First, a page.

The latest stop on Clayton Hammond’s (Dennis Quaid) whirlwind book tour has the renowned author in New York City to promote his latest opus. It’s a cautionary tale of overwhelming regret recounting the rise and fall of a presumably fictional character called Rory Jansen (Bradley Cooper).
At the story’s point of departure, he’s an aspiring novelist under pressure to find a day job after years of relying on handouts from his father (J.K. Simmons). The young man grudgingly capitulates by taking a lowly 9 to 5 gig in the mailroom of a leading literary agency.
The steady pay does enable Rory to save enough money to propose to his longtime girlfriend (Zoe Saldana) who has been patiently waiting to start a family. Soon enough, they’re newlyweds and honeymooning in Paris where the grateful bride impulsively buys her hubby a weather-beaten briefcase lying around a dusty antique shop.
Upon returning to the States, Rory opens the valise and discovers that it isn’t empty but contains a yellowed, handwritten manuscript by someone far more talented than he. However, instead of trying to locate the owner, he succumbs to the temptation to submit the novel to publishers under his own name.
And lo and behold, the book, “The Window Tears,” becomes a runaway best-seller, thereby belatedly launching the literary career he’d always dreamed of. But because of the possibility of the real author’s (Jeremy Irons) stepping forward to expose the fraud, Rory faces the prospect of having to spend his life looking over his shoulder.
Co-written and co-directed by Brian Klugman and Lee Sternthal, The Words is constructed as a series of flashbacks narrated by a visibly-haunted Hammond as he reads excerpts from his new book. It gradually becomes obvious that he is emotionally agonizing over the material on the pages as the tension mounts around whether what his audience is hearing might be autobiographical rather than fictional.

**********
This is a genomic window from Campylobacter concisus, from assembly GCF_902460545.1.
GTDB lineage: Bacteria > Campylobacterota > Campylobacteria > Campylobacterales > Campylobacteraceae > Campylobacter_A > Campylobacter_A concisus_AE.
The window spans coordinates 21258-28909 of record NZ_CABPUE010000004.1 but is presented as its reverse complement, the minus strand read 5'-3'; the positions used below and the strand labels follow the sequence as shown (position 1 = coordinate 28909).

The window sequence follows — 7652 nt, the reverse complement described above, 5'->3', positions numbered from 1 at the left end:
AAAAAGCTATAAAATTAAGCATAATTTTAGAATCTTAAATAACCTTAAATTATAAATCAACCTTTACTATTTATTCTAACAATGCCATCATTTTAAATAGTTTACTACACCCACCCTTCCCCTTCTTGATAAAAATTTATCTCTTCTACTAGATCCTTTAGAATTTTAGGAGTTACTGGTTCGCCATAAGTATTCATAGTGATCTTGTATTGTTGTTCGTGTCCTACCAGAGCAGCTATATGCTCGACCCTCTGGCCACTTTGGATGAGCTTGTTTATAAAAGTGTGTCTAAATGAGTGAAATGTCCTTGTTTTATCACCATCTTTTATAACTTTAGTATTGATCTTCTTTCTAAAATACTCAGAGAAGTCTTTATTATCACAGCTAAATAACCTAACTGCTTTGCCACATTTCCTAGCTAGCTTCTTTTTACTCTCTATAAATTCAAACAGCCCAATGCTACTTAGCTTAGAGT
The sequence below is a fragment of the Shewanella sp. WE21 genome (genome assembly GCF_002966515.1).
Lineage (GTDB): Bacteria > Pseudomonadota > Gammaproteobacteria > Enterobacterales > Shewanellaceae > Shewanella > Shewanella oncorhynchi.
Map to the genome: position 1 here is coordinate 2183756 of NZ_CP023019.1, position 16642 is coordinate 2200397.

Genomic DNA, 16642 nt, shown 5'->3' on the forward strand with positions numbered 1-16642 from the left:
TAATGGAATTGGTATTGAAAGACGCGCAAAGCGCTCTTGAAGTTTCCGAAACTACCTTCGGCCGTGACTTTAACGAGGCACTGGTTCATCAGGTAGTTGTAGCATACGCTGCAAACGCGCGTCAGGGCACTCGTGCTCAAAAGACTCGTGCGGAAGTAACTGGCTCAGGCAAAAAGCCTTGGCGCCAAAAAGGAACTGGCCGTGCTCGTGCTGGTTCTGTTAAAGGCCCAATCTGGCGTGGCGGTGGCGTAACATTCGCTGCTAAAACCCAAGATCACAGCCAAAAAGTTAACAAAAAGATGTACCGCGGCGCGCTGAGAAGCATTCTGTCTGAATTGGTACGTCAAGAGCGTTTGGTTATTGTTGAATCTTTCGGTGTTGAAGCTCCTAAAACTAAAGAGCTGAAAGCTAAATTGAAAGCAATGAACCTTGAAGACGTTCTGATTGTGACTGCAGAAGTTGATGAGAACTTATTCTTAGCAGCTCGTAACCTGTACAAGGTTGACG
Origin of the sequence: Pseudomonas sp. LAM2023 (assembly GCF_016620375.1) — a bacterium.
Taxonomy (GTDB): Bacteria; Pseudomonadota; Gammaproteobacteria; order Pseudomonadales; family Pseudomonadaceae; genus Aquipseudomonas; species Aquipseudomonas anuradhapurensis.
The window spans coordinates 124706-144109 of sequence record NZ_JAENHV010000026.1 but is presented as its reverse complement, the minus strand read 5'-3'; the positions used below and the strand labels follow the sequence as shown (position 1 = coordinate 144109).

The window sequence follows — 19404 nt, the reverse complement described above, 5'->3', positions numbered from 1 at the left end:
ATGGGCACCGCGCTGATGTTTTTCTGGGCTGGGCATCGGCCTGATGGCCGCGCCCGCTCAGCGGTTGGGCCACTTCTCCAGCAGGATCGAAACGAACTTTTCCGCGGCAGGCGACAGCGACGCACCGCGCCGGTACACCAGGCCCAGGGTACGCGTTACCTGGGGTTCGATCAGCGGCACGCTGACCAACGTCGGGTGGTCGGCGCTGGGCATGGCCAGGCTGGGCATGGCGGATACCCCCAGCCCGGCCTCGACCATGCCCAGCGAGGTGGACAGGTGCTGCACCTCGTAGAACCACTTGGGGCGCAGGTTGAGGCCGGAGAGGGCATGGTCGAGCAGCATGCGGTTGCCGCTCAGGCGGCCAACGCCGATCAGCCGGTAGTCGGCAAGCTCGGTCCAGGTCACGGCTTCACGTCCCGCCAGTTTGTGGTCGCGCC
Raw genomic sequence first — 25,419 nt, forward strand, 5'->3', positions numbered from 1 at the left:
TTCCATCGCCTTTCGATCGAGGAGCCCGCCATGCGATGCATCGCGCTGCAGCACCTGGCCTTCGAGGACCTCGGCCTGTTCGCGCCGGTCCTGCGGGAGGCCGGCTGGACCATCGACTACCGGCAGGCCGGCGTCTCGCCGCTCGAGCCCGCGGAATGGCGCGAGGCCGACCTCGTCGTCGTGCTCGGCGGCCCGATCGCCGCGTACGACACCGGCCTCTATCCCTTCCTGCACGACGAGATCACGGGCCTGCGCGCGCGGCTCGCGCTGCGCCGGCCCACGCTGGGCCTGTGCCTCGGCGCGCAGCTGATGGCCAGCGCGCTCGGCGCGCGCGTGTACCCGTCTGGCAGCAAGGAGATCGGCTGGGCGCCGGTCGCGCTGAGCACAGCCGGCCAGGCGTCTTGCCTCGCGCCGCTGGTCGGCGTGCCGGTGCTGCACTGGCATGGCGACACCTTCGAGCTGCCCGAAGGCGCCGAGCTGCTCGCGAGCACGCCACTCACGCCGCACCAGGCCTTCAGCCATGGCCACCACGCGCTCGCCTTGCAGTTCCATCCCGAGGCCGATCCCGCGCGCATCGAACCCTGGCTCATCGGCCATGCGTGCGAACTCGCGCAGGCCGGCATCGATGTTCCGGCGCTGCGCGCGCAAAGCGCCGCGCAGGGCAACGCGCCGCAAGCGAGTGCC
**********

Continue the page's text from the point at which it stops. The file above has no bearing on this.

Unfortunately, the problems with this glacial-paced production are plentiful. First, it’s hard to swallow the film’s farfetched premise, and harder still to fathom how its protagonist has managed to maintain the charade for so long, especially given his guilty conscience and being confronted by the aggrieved party he’s impersonated.
Secondly, neither of the parallel plotlines is particularly engaging, the only issue of interest being whether Hammond’s new book constitutes a confession that his debut novel had been purloined. For this reason, the film’s biggest flaw rests in its ultimately ending on a cliffhanger, and thereby failing to resolve if Rory Jansen is indeed a thinly-veiled version of the author.
That anticlimactic conclusion proves to be quite unsatisfying after an investment of what feels like an eternity awaiting the resolution of the specific question “Did he or didn’t he?” The only thing worse than a movie without an ending, is a ninety-minute endurance test without an ending.